With Class D amplifiers the “carrier” frequency (period of the PWM ramp generator) is typically in the range of 200 kHz to 2 MHz. At full output power the signal is high all the time; at 50% power, the signal is high 50% of the time and decreases linearly with the desired audio level. Since the output power is proportional to the output pulse width, it follows that signal distortion is proportional to the error in the effective pulse width compared to the desired pulse width. At large signal levels, this error is small; however, for small input signals the error is large. For typical CMOS processes that are utilized for Class D amplifiers, the smallest pulse that can be output is about 5010 nsec. Since the human ear has a very wide dynamic range, to hear undistorted output signals requires a total error to signal ratio (called THD+N total harmonic distortion plus noise) of about −60 dB. To achieve this with a PWM system, the linear ratio of minimum pulse width to maximum pulse width needs to be 1000:1, e.g. for a 2 usec period the smallest pulse needs to be 2 nsec. Obviously, this is not possible in a process that has a 50 nsec minimum pulse width. For typical Class D amplifiers the uncorrected large signal distortion will be around −35 dB to −45 dB, but the percentage distortion climbs rapidly with decreasing signal level. There are a number of techniques which seek to linearize the output stage so that distortion is reduced and small signal performance is improved. The three main error correction techniques are:

(a) Feedback from the Class D output to an input integrator;

(b) Dummy correction pulses (i.e. for a 1 nsec pulse we output positive 51 nsec pulse and a negative 50 nsec pulse);

(c) Sigma-Delta noise shaping plus feedback.

To “noise shape” the output so that wider pulses are used, the signal error components are shifted by the noise shaping function to be above the audible frequency band. Noise shaping the signal typically improves the linear range by about 20 dB over that which is achieved with simple PWM. This results in large signal distortion components at −50 dB to −60 dB.

For state 3 and state 4 PWM systems disclosed in U.S. Pat. No. 6,211,728, the ON pulse width is proportional to signal strength and during the OFF period the current induced in the filter inductors by the ON pulse is circulated either through the NMOS or PMOS devices in the H-bridge. These are known respectively as LOW side circulation and HIGH side circulation.

SUMMARY OF INVENTION

It is therefore a primary objective of the claimed invention to provide a class-D amplifier.

According to an embodiment of the claimed invention, a class-D switching amplifier is disclosed. The class-D switching amplifier includes two control circuits, a load, and six switching devices. The first control circuit provides a first PWM pulse to the first, second, third, and fourth switching devices. The first switching device has a first terminal coupled to a first voltage level, a second terminal coupled to the load, and a control terminal coupled to the first control circuit. The second switching device has a first terminal coupled to the first voltage level, a second terminal coupled to the load, and a control terminal coupled to the first control circuit. The third switching device has a first terminal coupled to a second voltage level, a second terminal coupled to the load, and a control terminal coupled to the first control circuit. The fourth switching device has a first terminal coupled to the second voltage level, a second terminal coupled to the load, and a control terminal coupled to the first control circuit. The second control circuit provides a second PWN pulse for the fifth and the sixth switching devices. The fifth switching device has a first terminal coupled to a reference voltage level, a second terminal coupled to the load, and a control terminal coupled to the second control circuit. The sixth switching device has a first terminal coupled to the reference voltage level, a second terminal coupled to the load, and a control terminal coupled to the second control circuit.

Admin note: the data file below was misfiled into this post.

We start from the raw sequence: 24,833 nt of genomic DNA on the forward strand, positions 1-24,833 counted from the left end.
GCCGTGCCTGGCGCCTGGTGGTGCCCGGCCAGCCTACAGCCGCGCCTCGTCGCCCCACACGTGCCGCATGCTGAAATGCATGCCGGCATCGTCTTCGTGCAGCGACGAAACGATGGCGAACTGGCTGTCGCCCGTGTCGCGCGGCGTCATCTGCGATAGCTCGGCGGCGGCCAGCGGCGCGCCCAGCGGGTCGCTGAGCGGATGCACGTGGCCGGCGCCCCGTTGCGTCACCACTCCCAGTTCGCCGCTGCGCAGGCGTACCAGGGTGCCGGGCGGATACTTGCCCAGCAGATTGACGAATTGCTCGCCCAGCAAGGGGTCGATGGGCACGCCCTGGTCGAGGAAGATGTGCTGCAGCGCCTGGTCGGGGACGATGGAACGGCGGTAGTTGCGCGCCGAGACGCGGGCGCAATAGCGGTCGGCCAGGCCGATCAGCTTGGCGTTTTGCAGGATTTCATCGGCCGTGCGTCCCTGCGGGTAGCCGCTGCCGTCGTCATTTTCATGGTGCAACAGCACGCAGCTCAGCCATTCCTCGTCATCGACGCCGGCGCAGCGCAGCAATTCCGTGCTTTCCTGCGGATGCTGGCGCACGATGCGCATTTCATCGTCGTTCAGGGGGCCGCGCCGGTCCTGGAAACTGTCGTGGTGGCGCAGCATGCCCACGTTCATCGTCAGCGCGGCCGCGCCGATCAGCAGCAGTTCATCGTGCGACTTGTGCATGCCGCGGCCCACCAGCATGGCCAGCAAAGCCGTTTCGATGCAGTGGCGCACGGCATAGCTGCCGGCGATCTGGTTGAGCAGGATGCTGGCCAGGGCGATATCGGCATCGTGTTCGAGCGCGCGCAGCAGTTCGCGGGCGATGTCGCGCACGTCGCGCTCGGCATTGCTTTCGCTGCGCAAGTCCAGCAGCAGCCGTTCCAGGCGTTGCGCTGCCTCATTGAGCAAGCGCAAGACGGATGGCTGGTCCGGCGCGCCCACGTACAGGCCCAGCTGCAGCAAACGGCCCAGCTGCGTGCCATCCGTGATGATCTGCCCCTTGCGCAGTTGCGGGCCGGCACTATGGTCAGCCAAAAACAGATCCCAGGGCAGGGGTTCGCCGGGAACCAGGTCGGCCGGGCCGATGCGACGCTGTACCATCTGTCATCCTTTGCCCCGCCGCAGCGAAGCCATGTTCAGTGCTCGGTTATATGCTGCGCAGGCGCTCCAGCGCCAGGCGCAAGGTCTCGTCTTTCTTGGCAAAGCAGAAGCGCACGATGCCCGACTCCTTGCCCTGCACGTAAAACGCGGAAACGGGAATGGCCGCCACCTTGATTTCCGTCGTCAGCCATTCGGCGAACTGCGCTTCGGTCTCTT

These and other objectives of the present invention will no doubt become obvious to those of ordinary skill in the art after reading the following detailed description of the preferred embodiment that is illustrated in the various figures and drawings.

BRIEF DESCRIPTION OF DRAWINGS

FIG. 1 shows a Class D amplifier according to a first embodiment of the present invention.

FIG. 2 shows a Class D amplifier according to a second embodiment of the present invention.

DETAILED DESCRIPTION

Certain terms are used throughout the description and following claims to refer to particular components. As one skilled in the art will appreciate, electronic equipment manufacturers may refer to a component by different names. This document does not intend to distinguish between components that differ in name but not function. In the following description and in the claims, the terms “include” and “comprise” are used in an open-ended fashion, and thus should be interpreted to mean “include, but not limited to . . . ”. Also, the term “couple” is intended to mean either an indirect or direct electrical connection. Accordingly, if one device is coupled to another device, that connection may be through a direct electrical connection, or through an indirect electrical connection via other devices and connections.